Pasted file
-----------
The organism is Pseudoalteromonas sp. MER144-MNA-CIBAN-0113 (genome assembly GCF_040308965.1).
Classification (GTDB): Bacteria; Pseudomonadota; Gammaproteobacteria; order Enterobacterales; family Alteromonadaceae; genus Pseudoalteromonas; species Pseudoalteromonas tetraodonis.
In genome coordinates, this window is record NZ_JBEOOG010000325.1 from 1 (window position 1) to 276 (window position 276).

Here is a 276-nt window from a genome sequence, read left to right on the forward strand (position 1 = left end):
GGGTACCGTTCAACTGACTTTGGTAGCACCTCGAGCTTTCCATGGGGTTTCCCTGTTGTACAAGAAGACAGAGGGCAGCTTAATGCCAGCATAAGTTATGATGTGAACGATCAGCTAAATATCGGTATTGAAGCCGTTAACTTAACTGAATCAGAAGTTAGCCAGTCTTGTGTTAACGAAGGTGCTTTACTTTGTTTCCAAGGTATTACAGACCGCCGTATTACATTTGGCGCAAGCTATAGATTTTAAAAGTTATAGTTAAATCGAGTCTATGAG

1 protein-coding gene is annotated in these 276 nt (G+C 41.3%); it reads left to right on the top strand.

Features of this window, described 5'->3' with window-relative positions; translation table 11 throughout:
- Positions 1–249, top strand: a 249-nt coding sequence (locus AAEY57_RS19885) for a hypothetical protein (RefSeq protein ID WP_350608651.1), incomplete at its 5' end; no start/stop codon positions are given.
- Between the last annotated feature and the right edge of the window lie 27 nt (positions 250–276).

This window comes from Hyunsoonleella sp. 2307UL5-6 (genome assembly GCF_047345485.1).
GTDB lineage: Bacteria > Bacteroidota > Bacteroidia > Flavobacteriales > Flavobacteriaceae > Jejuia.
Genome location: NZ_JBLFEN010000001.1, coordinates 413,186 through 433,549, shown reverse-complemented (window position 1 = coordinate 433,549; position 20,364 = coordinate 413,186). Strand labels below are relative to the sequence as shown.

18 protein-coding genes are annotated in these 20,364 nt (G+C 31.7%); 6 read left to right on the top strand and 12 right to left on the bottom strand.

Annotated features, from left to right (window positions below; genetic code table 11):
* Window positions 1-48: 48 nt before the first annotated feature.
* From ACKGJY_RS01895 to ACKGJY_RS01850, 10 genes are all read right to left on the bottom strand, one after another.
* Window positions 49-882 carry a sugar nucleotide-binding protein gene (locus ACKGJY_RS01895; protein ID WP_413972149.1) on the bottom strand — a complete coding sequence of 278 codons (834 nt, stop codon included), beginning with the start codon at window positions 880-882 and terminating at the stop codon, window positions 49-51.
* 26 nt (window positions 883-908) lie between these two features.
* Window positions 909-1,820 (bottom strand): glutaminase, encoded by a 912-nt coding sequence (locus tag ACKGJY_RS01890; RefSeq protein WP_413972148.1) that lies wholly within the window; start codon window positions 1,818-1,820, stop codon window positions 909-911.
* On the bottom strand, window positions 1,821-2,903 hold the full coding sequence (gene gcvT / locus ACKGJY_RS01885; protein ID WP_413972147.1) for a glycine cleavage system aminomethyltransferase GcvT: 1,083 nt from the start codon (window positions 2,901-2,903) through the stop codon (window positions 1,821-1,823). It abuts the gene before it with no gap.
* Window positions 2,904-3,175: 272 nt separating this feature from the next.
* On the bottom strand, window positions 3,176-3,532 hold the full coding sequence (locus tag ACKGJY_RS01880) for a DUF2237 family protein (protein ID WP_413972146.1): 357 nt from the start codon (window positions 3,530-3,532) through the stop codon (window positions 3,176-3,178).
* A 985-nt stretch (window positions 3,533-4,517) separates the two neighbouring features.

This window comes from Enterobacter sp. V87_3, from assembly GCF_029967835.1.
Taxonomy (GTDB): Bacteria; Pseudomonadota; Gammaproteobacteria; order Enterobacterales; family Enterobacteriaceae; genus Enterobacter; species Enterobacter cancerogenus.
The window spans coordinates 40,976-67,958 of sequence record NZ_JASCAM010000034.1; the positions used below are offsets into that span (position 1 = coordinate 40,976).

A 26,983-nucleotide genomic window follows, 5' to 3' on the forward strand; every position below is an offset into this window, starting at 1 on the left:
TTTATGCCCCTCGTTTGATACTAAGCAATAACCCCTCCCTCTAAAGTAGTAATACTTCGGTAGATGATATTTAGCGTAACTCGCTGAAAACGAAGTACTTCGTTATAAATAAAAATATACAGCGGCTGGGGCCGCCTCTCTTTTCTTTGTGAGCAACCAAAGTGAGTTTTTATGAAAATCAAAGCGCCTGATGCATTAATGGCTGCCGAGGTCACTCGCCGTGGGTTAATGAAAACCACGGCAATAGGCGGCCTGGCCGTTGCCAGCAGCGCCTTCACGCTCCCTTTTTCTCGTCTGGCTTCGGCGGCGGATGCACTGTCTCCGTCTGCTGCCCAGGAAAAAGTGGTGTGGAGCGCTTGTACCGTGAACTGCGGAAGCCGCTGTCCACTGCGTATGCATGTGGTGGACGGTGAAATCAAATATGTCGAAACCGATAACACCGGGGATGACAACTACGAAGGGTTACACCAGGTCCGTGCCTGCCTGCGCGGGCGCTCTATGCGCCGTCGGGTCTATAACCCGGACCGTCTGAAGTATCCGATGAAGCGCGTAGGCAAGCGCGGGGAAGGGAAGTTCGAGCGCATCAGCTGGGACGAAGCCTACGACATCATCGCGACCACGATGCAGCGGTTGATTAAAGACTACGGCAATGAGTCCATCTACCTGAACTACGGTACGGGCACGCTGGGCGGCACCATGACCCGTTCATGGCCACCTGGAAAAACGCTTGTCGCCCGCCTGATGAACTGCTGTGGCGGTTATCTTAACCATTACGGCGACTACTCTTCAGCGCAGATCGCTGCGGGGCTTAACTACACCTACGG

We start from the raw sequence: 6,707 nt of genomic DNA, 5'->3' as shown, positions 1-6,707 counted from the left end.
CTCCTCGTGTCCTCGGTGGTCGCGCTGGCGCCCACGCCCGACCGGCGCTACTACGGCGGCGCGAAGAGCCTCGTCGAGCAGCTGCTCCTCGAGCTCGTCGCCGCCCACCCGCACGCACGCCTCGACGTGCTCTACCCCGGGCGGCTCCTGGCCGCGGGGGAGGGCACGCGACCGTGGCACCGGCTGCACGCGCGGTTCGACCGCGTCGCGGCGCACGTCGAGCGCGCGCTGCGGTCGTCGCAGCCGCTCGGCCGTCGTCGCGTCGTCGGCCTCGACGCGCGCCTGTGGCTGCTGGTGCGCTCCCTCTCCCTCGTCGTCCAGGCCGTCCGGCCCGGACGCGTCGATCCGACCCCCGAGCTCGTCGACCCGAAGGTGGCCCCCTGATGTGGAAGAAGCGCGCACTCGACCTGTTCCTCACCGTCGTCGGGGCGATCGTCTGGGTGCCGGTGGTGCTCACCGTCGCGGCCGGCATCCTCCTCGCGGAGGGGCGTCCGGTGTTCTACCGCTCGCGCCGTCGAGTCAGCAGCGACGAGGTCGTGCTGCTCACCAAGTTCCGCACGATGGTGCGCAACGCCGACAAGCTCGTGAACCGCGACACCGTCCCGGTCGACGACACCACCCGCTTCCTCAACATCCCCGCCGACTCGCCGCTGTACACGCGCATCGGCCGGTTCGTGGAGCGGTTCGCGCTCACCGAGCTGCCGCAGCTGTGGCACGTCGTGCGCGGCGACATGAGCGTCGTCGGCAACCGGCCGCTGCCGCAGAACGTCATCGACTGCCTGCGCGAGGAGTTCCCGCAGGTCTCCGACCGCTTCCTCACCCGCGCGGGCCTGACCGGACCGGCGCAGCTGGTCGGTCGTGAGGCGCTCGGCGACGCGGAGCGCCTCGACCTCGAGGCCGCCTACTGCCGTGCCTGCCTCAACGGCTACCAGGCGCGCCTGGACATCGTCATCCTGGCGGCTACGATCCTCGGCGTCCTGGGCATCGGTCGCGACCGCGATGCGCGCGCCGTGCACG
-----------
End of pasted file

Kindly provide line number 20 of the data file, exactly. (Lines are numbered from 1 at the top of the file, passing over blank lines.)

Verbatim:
* On the bottom strand, window positions 1,821-2,903 hold the full coding sequence (gene gcvT / locus ACKGJY_RS01885; protein ID WP_413972147.1) for a glycine cleavage system aminomethyltransferase GcvT: 1,083 nt from the start codon (window positions 2,901-2,903) through the stop codon (window positions 1,821-1,823). It abuts the gene before it with no gap.